Turning wastewater nutrients into fertiliser
Wastewater contains large amounts of nitrogen and phosphorus, which are valuable nutrients. NPHarvest is a process developed by Aalto University researchers that allows for the recovery of these nutrients in a way that produces a clean ammonium sulphate solution, which can be used as fertiliser, and a slurry rich in phosphorus and calcium. Using the NPHarvest process to produce recycled fertiliser can save both energy and natural resources, as it reduces nutrient discharges into waterways and cuts the amount of energy and chemicals consumed by aeration and wastewater treatment processes.
Developing a membrane
The NPHarvest process begins with the chemical coagulation of wastewater with lime dust, an industrial by-product. Coagulation allows for the harvesting of the phosphorus in the water. The separation of nitrogen in ammonium form is based on the use of a gas-permeable membrane. As an example, a biogas plant could achieve savings by using the NPHarvest process to treat its reject water on-site and turning it into fertiliser instead of conveying the water to a wastewater treatment plant and paying an increased wastewater charge.
'In the spring of this year we still had some doubts about the durability and cleaning of these membranes, as we had conducted only short-term experiments. This summer we had an opportunity to test the process over a span of several months, which also confirmed the feasibility of these membranes. We now know that the process works even in challenging environments, for example in the treatment of reject water from sludge digestion or leachate from a landfill', says Professor of Practice Anna Mikola.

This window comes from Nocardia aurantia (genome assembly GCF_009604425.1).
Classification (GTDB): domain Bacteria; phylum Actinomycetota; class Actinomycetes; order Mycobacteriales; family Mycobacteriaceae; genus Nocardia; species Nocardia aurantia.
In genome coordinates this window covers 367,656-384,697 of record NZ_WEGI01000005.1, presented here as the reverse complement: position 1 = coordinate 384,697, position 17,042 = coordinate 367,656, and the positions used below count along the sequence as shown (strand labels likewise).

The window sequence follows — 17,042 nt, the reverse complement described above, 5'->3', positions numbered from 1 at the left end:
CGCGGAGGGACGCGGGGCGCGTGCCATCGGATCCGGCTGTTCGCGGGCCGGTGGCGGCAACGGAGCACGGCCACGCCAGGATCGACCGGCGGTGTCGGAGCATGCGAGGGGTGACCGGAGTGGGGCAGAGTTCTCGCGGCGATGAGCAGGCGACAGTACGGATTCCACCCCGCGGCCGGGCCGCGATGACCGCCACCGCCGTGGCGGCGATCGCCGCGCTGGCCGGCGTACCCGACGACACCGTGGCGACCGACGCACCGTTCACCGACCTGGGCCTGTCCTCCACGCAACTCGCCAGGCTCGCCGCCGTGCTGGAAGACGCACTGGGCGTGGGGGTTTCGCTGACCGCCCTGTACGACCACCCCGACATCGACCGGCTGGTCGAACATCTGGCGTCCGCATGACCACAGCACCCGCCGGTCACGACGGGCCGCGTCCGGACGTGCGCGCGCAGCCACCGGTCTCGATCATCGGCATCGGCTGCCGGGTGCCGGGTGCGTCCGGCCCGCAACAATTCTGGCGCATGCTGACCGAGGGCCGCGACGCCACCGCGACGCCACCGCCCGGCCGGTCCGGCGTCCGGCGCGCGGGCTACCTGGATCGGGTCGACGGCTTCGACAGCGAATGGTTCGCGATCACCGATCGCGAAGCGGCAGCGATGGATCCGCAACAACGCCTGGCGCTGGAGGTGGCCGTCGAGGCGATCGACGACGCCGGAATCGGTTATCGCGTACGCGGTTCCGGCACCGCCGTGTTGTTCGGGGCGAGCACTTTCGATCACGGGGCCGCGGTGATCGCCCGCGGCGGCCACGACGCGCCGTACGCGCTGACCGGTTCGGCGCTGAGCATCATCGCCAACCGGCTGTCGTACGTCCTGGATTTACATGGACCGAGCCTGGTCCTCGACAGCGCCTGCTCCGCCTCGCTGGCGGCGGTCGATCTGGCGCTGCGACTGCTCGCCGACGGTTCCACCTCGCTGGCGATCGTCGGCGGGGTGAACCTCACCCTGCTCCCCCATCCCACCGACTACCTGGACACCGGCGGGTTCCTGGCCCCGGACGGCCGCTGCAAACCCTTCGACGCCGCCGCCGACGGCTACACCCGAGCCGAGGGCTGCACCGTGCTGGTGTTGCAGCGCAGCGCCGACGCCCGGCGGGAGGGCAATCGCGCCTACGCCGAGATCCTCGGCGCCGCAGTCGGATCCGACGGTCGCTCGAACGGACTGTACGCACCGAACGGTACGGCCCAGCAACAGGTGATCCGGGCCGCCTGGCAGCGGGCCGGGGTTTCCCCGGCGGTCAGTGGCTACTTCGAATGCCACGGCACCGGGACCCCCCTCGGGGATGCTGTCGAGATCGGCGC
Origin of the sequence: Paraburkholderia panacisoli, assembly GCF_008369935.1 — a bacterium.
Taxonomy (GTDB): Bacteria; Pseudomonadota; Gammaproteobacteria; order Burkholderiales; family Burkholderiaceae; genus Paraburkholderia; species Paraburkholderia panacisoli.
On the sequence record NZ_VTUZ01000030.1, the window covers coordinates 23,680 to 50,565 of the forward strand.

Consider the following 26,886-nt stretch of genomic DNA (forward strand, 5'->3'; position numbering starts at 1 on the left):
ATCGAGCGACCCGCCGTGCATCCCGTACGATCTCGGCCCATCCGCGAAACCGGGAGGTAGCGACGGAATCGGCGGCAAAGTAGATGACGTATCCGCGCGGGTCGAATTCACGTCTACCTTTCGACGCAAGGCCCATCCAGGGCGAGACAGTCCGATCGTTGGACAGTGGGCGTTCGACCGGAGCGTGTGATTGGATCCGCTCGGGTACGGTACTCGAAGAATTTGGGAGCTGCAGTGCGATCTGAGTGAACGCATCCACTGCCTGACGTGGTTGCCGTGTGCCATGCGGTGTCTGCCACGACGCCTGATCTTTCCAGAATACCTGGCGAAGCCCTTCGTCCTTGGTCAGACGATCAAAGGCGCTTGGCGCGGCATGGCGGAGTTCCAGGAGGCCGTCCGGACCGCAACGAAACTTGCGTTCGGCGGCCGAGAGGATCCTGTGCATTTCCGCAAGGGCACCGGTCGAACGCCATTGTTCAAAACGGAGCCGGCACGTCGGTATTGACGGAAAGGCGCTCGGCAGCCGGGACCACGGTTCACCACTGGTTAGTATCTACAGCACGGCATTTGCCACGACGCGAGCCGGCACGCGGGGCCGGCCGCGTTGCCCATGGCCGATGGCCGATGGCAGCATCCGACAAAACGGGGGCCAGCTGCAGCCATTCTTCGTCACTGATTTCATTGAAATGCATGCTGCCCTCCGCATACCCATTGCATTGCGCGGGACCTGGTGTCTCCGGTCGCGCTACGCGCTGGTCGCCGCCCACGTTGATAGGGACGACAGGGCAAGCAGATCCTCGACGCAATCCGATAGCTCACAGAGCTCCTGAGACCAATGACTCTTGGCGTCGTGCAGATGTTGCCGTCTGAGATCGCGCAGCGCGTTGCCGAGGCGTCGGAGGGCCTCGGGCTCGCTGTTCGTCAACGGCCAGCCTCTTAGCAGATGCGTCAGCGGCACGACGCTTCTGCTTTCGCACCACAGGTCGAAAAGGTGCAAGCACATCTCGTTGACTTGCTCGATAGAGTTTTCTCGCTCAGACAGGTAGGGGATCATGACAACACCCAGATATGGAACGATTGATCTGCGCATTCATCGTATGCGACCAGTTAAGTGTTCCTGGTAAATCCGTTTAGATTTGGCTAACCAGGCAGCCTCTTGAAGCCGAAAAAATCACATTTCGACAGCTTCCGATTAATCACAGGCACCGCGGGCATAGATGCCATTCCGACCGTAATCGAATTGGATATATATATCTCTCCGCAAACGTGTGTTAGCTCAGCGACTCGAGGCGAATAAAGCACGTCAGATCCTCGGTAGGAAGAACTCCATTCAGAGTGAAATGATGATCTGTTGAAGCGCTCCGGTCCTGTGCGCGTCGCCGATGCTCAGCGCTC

Advancing circular economy with process chemicals
The strength of the NPHarvest process is that different end products can be produced from wastewater according to need. Nitrogen, for example, can be used as a general fertiliser in an ammonium phosphate form, while ammonium nitrate is used as an industrial chemical. Various organic polymers, such as starch, can be used like traditional coagulants in the recovery of phosphorus.
NPHarvest uses acid to bind nitrogen to the final product. Test runs conducted at a wastewater treatment plant in Viikinmäki also proved the feasibility of phosphoric acid for this use. In the future, phosphoric acid could be produced through the RAVITA™ process developed by HSY to recover phosphorus from wastewater.
'The customisability and adaptability of the process are important factors in the shift toward circular economy thinking, where one person's waste is raw material for another', Mikola adds.
The NPHarvest project was funded by the Ministry of the Environment and conducted in collaboration between Aalto University and its industrial partners: Industrial Water Ltd., Helsinki Region Environmental Services Authority HSY, Gasum, Biolan, Nordkalk, Kemira and Outotec.
For further information:
Professor of Practice Anna Mikola, DSc.
+358 40 7176 552